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Original Investigation
November 5, 2014

Association of Low-Density Lipoprotein Cholesterol–Related Genetic Variants With Aortic Valve Calcium and Incident Aortic Stenosis

Author Affiliations
  • 1Department of Cardiology, Clinical Sciences, Lund University, Lund, Sweden
  • 2Department of Heart Failure and Valvular Disease, Skåne University Hospital, Lund, Sweden
  • 3Department of Clinical Sciences, Lund University, Malmö, Sweden
  • 4Program in Medical and Population Genetics, Broad Institute of Harvard and MIT, Cambridge, Massachusetts
  • 5McGill University Health Center, Preventive and Genomic Cardiology, Montreal, Quebec, Canada
  • 6McGill University Health Center and Research Institute, Department of Medicine, Montreal, Quebec, Canada
  • 7Center for Human Genetic Research, Massachusetts General Hospital and Harvard Medical School, Boston
  • 8Department of Medicine, University of Washington, Seattle
  • 9National Institute on Aging, Bethesda, Maryland
  • 10Department of Biostatistics, University of Washington, Seattle
  • 11Icelandic Heart Association Research Institute, Kopavogur, Iceland
  • 12Faculty of Medicine, University of Iceland, Reykjavik, Iceland
  • 13Los Angeles Biomedical Research Institute at Harbor–UCLA, Los Angeles, California
  • 14Department of Biostatistics, Boston University School of Public Health, Boston, Massachusetts
  • 15Framingham Heart Study, Framingham, Massachusetts
  • 16University of Virginia, Charlottesville
  • 17Cardiology Division, Massachusetts General Hospital, Boston
  • 18NHLBI Cardiovascular Epidemiology and Human Genomics Branch, National Heart, Lung, and Blood Institute, Bethesda, Maryland
  • 19Division of Cardiology, Department of Medicine, Johns Hopkins University, Baltimore, Maryland
JAMA. 2014;312(17):1764-1771. doi:10.1001/jama.2014.13959
Abstract

Importance  Plasma low-density lipoprotein cholesterol (LDL-C) has been associated with aortic stenosis in observational studies; however, randomized trials with cholesterol-lowering therapies in individuals with established valve disease have failed to demonstrate reduced disease progression.

Objective  To evaluate whether genetic data are consistent with an association between LDL-C, high-density lipoprotein cholesterol (HDL-C), or triglycerides (TG) and aortic valve disease.

Design, Setting, and Participants  Using a Mendelian randomization study design, we evaluated whether weighted genetic risk scores (GRSs), a measure of the genetic predisposition to elevations in plasma lipids, constructed using single-nucleotide polymorphisms identified in genome-wide association studies for plasma lipids, were associated with aortic valve disease. We included community-based cohorts participating in the CHARGE consortium (n = 6942), including the Framingham Heart Study (cohort inception to last follow-up: 1971-2013; n = 1295), Multi-Ethnic Study of Atherosclerosis (2000-2012; n = 2527), Age Gene/Environment Study–Reykjavik (2000-2012; n = 3120), and the Malmö Diet and Cancer Study (MDCS, 1991-2010; n = 28 461).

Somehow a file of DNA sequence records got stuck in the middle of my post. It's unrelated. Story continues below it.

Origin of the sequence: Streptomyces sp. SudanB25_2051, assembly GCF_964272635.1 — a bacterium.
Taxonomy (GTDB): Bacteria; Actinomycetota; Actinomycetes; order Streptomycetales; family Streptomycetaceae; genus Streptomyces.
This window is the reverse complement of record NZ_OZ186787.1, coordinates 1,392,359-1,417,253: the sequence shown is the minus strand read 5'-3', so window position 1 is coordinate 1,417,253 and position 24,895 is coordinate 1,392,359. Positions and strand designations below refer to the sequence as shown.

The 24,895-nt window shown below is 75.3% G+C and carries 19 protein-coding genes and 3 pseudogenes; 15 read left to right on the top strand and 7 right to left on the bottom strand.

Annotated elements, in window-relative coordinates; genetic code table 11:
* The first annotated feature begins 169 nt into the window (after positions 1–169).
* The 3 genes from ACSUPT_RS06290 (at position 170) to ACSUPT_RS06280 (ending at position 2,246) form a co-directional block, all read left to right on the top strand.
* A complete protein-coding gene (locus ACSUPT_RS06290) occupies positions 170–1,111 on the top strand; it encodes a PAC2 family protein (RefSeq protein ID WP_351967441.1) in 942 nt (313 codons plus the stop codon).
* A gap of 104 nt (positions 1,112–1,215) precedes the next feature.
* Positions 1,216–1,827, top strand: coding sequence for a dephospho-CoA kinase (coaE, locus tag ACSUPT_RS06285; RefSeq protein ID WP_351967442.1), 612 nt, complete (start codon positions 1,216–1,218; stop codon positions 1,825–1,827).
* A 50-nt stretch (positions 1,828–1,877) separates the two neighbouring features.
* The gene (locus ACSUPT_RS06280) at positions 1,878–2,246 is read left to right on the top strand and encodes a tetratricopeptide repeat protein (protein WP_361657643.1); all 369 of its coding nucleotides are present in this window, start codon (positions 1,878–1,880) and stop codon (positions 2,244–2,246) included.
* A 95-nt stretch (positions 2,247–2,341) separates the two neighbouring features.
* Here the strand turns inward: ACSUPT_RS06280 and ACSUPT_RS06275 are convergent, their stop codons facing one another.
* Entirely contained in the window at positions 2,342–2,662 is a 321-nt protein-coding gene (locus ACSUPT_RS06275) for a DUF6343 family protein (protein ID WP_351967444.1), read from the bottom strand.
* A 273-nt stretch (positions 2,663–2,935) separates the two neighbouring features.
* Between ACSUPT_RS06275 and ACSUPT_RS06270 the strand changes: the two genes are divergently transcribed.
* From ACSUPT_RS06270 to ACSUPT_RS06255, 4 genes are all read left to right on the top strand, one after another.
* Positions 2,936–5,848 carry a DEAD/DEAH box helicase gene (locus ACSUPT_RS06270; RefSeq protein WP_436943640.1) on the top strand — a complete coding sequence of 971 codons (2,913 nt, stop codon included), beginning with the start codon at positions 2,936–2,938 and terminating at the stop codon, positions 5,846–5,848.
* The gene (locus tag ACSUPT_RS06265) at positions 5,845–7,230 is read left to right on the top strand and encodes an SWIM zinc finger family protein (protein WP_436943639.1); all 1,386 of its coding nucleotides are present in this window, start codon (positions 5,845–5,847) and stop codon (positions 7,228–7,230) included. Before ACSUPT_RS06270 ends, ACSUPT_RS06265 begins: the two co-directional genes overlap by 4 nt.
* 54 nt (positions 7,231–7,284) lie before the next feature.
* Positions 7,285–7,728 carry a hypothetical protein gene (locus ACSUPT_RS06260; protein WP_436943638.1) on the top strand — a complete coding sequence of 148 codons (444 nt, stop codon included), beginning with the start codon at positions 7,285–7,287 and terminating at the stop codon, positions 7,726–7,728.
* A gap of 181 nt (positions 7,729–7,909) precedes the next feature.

Main Outcomes and Measures  Aortic valve calcium quantified by computed tomography in CHARGE and incident aortic stenosis in the MDCS.

Results  The prevalence of aortic valve calcium across the 3 CHARGE cohorts was 32% (n = 2245). In the MDCS, over a median follow-up time of 16.1 years, aortic stenosis developed in 17 per 1000 participants (n = 473) and aortic valve replacement for aortic stenosis occurred in 7 per 1000 (n = 205). Plasma LDL-C, but not HDL-C or TG, was significantly associated with incident aortic stenosis (hazard ratio [HR] per mmol/L, 1.28; 95% CI, 1.04-1.57; P = .02; aortic stenosis incidence: 1.3% and 2.4% in lowest and highest LDL-C quartiles, respectively). The LDL-C GRS, but not HDL-C or TG GRS, was significantly associated with presence of aortic valve calcium in CHARGE (odds ratio [OR] per GRS increment, 1.38; 95% CI, 1.09-1.74; P = .007) and with incident aortic stenosis in MDCS (HR per GRS increment, 2.78; 95% CI, 1.22-6.37; P = .02; aortic stenosis incidence: 1.9% and 2.6% in lowest and highest GRS quartiles, respectively). In sensitivity analyses excluding variants weakly associated with HDL-C or TG, the LDL-C GRS remained associated with aortic valve calcium (P = .03) and aortic stenosis (P = .009). In instrumental variable analysis, LDL-C was associated with an increase in the risk of incident aortic stenosis (HR per mmol/L, 1.51; 95% CI, 1.07-2.14; P = .02).

Conclusions and Relevance  Genetic predisposition to elevated LDL-C was associated with presence of aortic valve calcium and incidence of aortic stenosis, providing evidence supportive of a causal association between LDL-C and aortic valve disease. Whether earlier intervention to reduce LDL-C could prevent aortic valve disease merits further investigation.

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